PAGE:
On October 10, the Vietnam Institute for Economic and Policy Research (VEPR) and the Konrad Adenauer Stiftung (KAS) co-hosted a workshop in Hanoi to unveil the 2018 Quarterly Report (III) – Independent Assessment of Vietnam’s Macroeconomic Policies with many senior economic experts in attendance.
Addressing the event, VERP President Nguyen Duc Thanh briefed participants on the world and Vietnam's macroeconomic report in the third quarter of 2018.
According to the report, the global economic growth is projected by IMF to remain high this year, at about 3.9%. One thing that does standout is that the US economy continued to grow impressively thanks to increased private spending and the US government’s fiscal expansion.
High growth rate for the US however may cause the Fed (Federal Reserve) to continue raising interest rates and thus reduce capital inflows into developing countries, especially for nations with weaker macro-economic fundamentals or political risks.
Japan and EU economies faced slowdown. Except for China, BRICS whose economy continues to grow year after year. China's economy is slowing down now partly due to its trade war with the US, but it is less likely to fall into crisis.
There is plenty of room for China's monetary policy (such as low inflation, 2.3% yoy in August; cash reserve ratio remains high, 15.5%; policy interest remains positive, 4.35%; large foreign reserves, over US$3 trillion and so forth). These indicators will support China in dealing with external shocks.
The report noted that it is highly possible the surge in crude oil prices, currency depreciation and trade tensions among larger economies could have a negative effect on developing countries economic growth. Under such circumstance, consumption price may soar worldwide, again affecting developing countries the most. Inevitably, interest rates will then have to be raised to cope with the situation and thus resulting in a downward trend in the financial markets.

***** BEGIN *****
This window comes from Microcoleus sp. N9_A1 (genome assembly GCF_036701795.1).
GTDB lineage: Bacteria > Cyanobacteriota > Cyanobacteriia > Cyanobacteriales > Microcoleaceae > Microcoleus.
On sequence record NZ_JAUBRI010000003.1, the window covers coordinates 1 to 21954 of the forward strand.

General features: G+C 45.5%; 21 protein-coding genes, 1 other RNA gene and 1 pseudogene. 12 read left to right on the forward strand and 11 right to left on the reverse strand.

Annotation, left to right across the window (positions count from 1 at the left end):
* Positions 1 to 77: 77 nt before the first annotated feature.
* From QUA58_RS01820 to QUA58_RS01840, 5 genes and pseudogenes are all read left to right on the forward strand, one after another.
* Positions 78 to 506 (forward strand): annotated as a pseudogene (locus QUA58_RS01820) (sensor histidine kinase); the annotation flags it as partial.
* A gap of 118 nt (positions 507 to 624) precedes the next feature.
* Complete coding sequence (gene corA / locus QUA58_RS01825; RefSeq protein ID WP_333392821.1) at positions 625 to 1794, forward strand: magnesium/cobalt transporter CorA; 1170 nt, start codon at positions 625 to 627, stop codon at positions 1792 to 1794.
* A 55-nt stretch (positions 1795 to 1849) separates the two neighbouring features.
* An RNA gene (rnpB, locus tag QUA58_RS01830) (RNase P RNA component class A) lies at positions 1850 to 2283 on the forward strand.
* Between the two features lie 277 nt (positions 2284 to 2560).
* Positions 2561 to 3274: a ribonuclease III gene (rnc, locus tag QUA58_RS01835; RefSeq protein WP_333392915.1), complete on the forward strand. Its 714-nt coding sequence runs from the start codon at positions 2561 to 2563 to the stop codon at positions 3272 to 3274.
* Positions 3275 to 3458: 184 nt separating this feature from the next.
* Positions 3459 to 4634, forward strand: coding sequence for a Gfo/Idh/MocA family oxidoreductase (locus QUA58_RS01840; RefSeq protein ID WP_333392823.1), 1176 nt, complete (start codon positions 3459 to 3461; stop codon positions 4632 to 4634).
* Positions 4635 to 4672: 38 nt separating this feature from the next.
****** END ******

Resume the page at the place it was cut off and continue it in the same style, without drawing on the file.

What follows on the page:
The report pointed out that Vietnamese economy will suffer multi-dimensional impacts due to the world economy’s developments. First, despite the potential trade confrontation directly with the US, Vietnam’s trade balance may be indirectly affected via the trade relationship the U.S. has with China.
In addition, the fact that VND is tightly pegged to the USD also causes Vietnamese goods to be less competitive. Being so close to the USD truly is a juxtaposition for the Vietnamese economy.
Secondly, capital inflows also face adverse impacts as the Fed continuously insists on raising policy interest rates. Moreover, the Fed’s interest rate hike also exerts pressure on interest rates of the domestic currency to stabilize the exchange rate and prevent inflation.
According to economist Pham Chi Lan, the business climate in Vietnam has seen little improvement in recent times as many cumbersome administrative procedures are major obstacles for Vietnam’s economic development.
Vietnamese businesses still face a number of challenges to seize opportunities presented by the Fourth Industrial Revolution and enjoy benefits from the Free Trade Agreements (FTAs) such as the European Union-Vietnam Free Trade Agreement (EVFTA) and the Comprehensive and Progressive Agreement for Trans-Pacific Partnership (CPTPP), Lan added.
At the workshop, economic experts also touched upon major issues pertaining to market economy status for Vietnam in 2018, investments in training highly qualified workforce, and radical legal reforms to facilitate businesses’ operations in the coming time.